Tarilian Laser Technologies (TLT) has unveiled two systems that could revolutionise patient monitoring in both clinical and home settings
The Sapphire sensor technology can be incorporated into clothing or jewellery
A major breakthrough has been made in blood pressure monitoring, with news of the launch of a new sensor that could revolutionise the way readings are taken in both clinical settings and in patients’ homes.
Tarilian Laser Technologies (TLT) has unveiled two systems; the first a cuff-based device that does not need calibration to ensure the accuracy of readings. Due to hit the market over the coming months, the company has already secured a number of orders and expects to sell a million units in the first year.
On the back of this the firm is also launching the next-generation Sapphire sensor system, offering a completely new method of taking readings that could effectively see an end to the less accurate and traditionally bulky cuff-based devices.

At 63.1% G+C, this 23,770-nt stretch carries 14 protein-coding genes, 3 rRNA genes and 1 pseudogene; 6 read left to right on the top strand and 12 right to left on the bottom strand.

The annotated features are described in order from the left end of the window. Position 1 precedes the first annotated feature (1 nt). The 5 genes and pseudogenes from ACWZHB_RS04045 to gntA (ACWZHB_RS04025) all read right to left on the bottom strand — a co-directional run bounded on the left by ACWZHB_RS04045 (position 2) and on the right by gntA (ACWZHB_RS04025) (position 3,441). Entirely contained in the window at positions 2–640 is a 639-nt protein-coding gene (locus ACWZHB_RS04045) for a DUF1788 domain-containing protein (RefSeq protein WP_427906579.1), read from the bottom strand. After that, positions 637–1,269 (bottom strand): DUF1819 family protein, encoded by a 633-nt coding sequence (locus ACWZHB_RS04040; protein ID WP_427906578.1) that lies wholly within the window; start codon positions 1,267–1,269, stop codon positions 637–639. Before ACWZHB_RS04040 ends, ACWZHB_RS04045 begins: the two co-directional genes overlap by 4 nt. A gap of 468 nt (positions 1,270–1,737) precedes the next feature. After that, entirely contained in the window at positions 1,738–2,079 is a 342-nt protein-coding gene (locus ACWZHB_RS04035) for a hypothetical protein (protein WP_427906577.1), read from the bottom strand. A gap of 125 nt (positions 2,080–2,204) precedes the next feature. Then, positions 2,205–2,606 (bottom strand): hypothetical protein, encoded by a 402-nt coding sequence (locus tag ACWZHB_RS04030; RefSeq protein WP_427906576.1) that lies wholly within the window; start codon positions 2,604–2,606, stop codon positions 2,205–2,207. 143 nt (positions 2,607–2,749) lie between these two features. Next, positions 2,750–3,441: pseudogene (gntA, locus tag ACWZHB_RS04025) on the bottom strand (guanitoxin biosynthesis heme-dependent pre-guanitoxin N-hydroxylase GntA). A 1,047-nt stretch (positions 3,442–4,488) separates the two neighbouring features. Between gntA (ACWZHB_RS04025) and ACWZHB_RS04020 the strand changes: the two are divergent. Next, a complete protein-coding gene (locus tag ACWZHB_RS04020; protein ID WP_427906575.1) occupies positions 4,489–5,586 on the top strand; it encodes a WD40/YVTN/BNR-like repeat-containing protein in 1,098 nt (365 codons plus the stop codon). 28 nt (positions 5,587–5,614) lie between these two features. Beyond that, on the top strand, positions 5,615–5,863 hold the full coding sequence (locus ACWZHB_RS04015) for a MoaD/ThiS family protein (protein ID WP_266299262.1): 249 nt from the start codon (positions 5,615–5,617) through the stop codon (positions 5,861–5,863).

Heralded as the most-important innovation in the sector for decades, the sensor does not just measure continuous beat-to-beat blood pressure, but can also give a complete vascular assessment, providing clinicians with an improved toolset for monitoring, diagnosing and treating patients suffering from a wide range of diseases. These capabilities include taking a blood pressure measurement of the eye without putting pressure on the eye itself, taking foetal heart readings, and checking the health and blood pressure in the arteries in the leg and neck.
What makes the sensor even more groundbreaking is its ability to take measurements from virtually any part of the body without exerting pressure and with no energy entering the body. This means it could be incorporated into items of clothing and even mobile phones, laptop computers or jewellery, enabling its use in almost any environment and by patients monitoring their own health at home.
Tarilian Sapphire is set to revoluntionise patient monitoring